MITCHELL: One of the opposing arguments just now from Cliff Sloan, who used to be the special envoy from the State Department, is that at least 12 of these prisoners – their lawyers have said that they would plead guilty, but that they can't because under military commissions, the offenses that they would plead guilty to are not adjudicable, so they would have to plead guilty in a military court – rather, in a non-military court in the U.S. So we’re holding prisoners, paying for them, and arguably hurting our standing in the world because Guantanamo has become such a red flag everywhere in the world, when we could have them locked up in the U.S. and put away for life.
GARDNER: Well, actually, again, if you are a terrorist you belong in Guantanamo Bay. That’s where they should stay. That’s where people in Colorado believe that they should remain. And I think this idea that somehow if you transfer everyone out of Guantanamo Bay that terrorists are just going to surrender, that they’re not going to continue their fight against the United States or the west, is gravely mistaken. The fact is, Guantanamo Bay isn't going to prevent the next terror attack from happening. They are still going to come after us because they don't believe in the values that we hold as westerners. And so, I think the President has put out an 8-page and some change white paper talking points on his plan to remove Guantanamo Bay detainees, to put them in the United States. Look, if you have an iPhone, your user agreement for the iPhone is longer than the President’s plan to transfer Guantanamo Bay detainees to the United States, and I think that’s irresponsible.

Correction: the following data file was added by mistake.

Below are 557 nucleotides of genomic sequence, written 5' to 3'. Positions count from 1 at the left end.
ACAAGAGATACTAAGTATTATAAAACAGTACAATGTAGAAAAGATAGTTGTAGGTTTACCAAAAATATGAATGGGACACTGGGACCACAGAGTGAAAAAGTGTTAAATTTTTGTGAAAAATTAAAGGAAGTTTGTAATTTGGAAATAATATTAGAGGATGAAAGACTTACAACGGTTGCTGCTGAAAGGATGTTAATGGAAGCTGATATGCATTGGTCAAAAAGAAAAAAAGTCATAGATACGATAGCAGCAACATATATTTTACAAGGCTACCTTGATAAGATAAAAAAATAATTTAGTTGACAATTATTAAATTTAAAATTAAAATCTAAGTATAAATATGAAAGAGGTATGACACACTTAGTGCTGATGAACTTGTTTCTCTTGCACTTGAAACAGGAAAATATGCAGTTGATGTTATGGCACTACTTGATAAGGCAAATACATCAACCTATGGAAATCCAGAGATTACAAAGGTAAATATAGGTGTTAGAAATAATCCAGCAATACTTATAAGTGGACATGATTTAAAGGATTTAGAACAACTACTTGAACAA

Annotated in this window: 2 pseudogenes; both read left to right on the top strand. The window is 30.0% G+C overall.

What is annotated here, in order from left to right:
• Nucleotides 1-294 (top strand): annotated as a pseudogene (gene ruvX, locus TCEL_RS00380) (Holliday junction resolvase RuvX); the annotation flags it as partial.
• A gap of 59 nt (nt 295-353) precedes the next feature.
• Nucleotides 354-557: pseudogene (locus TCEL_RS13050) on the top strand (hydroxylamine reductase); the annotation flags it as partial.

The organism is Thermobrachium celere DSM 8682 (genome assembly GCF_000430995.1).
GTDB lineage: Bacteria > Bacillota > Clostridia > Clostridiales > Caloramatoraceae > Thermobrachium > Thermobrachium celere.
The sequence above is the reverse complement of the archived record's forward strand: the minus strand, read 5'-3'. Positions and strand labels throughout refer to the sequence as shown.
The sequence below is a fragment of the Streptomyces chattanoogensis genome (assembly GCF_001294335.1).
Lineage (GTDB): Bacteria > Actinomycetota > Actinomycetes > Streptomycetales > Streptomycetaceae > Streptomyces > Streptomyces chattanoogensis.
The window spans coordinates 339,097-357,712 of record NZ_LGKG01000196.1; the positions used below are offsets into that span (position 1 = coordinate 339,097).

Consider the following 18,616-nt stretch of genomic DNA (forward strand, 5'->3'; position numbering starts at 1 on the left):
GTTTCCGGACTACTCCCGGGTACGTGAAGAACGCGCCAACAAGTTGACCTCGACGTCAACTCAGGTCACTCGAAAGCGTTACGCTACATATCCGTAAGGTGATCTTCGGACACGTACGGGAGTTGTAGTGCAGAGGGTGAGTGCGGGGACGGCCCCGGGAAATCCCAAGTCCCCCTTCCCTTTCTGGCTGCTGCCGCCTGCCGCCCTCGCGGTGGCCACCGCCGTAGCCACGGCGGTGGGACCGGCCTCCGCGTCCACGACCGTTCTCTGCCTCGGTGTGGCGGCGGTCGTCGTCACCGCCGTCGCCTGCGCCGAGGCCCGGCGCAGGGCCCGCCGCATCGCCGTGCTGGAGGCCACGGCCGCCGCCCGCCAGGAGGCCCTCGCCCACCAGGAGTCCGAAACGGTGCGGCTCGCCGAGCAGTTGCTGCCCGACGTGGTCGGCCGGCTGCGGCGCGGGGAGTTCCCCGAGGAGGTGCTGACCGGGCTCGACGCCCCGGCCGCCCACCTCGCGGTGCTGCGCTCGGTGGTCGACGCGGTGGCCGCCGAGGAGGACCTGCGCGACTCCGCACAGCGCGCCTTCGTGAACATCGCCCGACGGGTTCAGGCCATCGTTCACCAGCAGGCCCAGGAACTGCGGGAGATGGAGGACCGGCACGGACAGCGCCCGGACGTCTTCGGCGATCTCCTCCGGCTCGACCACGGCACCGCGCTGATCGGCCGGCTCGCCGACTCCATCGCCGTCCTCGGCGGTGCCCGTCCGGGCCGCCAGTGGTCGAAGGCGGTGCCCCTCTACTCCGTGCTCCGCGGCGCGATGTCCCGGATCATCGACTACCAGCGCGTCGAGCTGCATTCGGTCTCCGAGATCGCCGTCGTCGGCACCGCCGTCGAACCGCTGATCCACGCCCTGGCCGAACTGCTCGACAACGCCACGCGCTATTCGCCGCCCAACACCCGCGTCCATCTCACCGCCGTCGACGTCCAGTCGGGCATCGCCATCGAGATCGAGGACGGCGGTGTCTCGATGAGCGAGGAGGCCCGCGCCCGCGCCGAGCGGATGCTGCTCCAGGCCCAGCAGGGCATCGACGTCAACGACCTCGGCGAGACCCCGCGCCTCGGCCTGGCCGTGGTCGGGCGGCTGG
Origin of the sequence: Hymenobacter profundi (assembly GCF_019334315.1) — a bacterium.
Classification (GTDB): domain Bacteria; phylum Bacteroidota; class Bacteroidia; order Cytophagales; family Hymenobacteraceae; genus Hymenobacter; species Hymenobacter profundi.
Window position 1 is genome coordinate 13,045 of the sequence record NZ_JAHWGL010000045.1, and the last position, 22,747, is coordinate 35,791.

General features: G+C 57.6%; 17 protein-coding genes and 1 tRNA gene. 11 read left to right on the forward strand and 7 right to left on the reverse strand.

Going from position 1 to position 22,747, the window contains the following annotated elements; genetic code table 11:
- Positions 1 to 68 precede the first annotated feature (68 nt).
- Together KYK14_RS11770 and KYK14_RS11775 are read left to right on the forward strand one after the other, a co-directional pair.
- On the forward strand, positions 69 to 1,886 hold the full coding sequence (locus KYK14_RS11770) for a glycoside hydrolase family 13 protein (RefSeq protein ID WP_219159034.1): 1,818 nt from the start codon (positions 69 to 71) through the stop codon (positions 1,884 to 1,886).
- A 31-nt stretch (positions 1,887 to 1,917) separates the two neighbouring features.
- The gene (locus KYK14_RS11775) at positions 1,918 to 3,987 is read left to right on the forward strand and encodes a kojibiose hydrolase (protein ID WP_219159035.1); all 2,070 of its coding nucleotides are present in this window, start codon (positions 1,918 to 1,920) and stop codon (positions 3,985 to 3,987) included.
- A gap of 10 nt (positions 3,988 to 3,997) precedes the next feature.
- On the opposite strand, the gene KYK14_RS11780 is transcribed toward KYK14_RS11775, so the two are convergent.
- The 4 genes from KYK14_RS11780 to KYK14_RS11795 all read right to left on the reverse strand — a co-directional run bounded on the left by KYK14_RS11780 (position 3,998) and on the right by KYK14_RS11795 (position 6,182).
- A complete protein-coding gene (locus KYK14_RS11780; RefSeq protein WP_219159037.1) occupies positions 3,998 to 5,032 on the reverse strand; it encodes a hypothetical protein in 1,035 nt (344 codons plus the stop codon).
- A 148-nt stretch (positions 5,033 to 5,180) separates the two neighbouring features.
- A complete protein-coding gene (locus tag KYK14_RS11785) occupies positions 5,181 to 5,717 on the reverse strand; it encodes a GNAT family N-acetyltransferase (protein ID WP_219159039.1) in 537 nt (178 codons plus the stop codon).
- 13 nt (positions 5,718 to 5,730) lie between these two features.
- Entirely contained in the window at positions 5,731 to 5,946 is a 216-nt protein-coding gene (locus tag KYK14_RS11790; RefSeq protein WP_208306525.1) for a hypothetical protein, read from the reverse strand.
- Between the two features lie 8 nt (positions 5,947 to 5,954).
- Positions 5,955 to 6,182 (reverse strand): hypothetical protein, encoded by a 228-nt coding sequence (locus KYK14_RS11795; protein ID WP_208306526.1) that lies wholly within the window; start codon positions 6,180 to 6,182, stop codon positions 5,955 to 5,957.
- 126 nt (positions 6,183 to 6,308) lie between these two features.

MITCHELL: And so, bottom line, what’s gonna happen to this plan?
GARDNER: I'm sorry, Andrea?
MITCHELL: I say, what is your bottom line? What is going to happen to this plan in the Senate?
GARDNER: Well, again, I think the plan will – is exactly what it was deemed to be, it’s a talking point for the White House. They don't expect Congress to change the law. But I think the President’s trying to build his case based on a political promise to end run Congress, to go around Congress, to overturn the will of the people of the United States who sent Congress to do their job, to overturn a law that the President himself has signed. And so, I'm worried about what the President does next.
Look, if the President wanted to work with Congress, then he would start responding to letters that Congress has sent. I have sent letters to this administration asking for the legal authority that he is basing his opinions on to transfer detainees to the United States. I asked him for legal authority to send a scouting team to Colorado. How is that not in violation of the law? And yet, we haven't heard a thing from the White House in response to our letters. And so, if the President is willing to work with the Congress about this, then perhaps he should start by doing more than just communicating to us through CNN or MSNBC.
MITCHELL: Thank you very much. Cory Gardner, the senator from Colorado. Appreciate that.